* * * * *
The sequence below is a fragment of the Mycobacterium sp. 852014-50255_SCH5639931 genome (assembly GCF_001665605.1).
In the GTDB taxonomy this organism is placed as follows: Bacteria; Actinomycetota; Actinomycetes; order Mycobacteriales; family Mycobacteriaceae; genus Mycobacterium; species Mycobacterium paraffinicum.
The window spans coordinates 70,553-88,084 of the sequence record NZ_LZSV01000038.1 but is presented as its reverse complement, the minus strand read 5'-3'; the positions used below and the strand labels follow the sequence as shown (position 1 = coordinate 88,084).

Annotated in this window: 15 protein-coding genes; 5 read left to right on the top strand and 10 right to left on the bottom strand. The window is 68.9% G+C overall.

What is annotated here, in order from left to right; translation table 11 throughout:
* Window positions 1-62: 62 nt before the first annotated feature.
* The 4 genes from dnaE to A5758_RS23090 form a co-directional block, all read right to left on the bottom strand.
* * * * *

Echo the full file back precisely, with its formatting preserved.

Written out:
The sequence below is a fragment of the Mycobacterium sp. 852014-50255_SCH5639931 genome (assembly GCF_001665605.1).
In the GTDB taxonomy this organism is placed as follows: Bacteria; Actinomycetota; Actinomycetes; order Mycobacteriales; family Mycobacteriaceae; genus Mycobacterium; species Mycobacterium paraffinicum.
The window spans coordinates 70,553-88,084 of the sequence record NZ_LZSV01000038.1 but is presented as its reverse complement, the minus strand read 5'-3'; the positions used below and the strand labels follow the sequence as shown (position 1 = coordinate 88,084).

Annotated in this window: 15 protein-coding genes; 5 read left to right on the top strand and 10 right to left on the bottom strand. The window is 68.9% G+C overall.

What is annotated here, in order from left to right; translation table 11 throughout:
* Window positions 1-62: 62 nt before the first annotated feature.
* The 4 genes from dnaE to A5758_RS23090 form a co-directional block, all read right to left on the bottom strand.